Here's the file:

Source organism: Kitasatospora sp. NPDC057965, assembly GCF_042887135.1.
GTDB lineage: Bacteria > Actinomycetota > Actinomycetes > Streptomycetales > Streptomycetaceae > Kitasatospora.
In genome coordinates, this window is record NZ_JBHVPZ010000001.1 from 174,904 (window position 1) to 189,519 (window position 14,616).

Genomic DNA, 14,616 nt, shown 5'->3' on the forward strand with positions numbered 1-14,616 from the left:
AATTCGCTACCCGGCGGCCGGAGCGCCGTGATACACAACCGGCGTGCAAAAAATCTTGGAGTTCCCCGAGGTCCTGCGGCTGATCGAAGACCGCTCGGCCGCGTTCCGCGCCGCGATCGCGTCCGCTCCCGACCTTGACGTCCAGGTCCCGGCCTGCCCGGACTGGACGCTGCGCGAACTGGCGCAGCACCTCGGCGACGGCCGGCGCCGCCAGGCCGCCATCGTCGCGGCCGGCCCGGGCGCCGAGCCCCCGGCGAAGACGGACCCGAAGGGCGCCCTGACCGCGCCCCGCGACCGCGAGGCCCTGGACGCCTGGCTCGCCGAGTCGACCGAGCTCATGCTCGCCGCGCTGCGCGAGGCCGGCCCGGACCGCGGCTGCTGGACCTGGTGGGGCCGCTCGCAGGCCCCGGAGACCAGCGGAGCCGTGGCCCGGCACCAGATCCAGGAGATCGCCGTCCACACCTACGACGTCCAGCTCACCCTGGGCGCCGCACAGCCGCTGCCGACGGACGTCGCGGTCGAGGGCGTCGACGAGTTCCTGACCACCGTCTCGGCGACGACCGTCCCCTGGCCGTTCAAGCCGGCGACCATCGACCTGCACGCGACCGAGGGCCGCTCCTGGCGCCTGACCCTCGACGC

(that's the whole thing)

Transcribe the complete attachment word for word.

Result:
Source organism: Kitasatospora sp. NPDC057965, assembly GCF_042887135.1.
GTDB lineage: Bacteria > Actinomycetota > Actinomycetes > Streptomycetales > Streptomycetaceae > Kitasatospora.
In genome coordinates, this window is record NZ_JBHVPZ010000001.1 from 174,904 (window position 1) to 189,519 (window position 14,616).

Genomic DNA, 14,616 nt, shown 5'->3' on the forward strand with positions numbered 1-14,616 from the left:
AATTCGCTACCCGGCGGCCGGAGCGCCGTGATACACAACCGGCGTGCAAAAAATCTTGGAGTTCCCCGAGGTCCTGCGGCTGATCGAAGACCGCTCGGCCGCGTTCCGCGCCGCGATCGCGTCCGCTCCCGACCTTGACGTCCAGGTCCCGGCCTGCCCGGACTGGACGCTGCGCGAACTGGCGCAGCACCTCGGCGACGGCCGGCGCCGCCAGGCCGCCATCGTCGCGGCCGGCCCGGGCGCCGAGCCCCCGGCGAAGACGGACCCGAAGGGCGCCCTGACCGCGCCCCGCGACCGCGAGGCCCTGGACGCCTGGCTCGCCGAGTCGACCGAGCTCATGCTCGCCGCGCTGCGCGAGGCCGGCCCGGACCGCGGCTGCTGGACCTGGTGGGGCCGCTCGCAGGCCCCGGAGACCAGCGGAGCCGTGGCCCGGCACCAGATCCAGGAGATCGCCGTCCACACCTACGACGTCCAGCTCACCCTGGGCGCCGCACAGCCGCTGCCGACGGACGTCGCGGTCGAGGGCGTCGACGAGTTCCTGACCACCGTCTCGGCGACGACCGTCCCCTGGCCGTTCAAGCCGGCGACCATCGACCTGCACGCGACCGAGGGCCGCTCCTGGCGCCTGACCCTCGACGC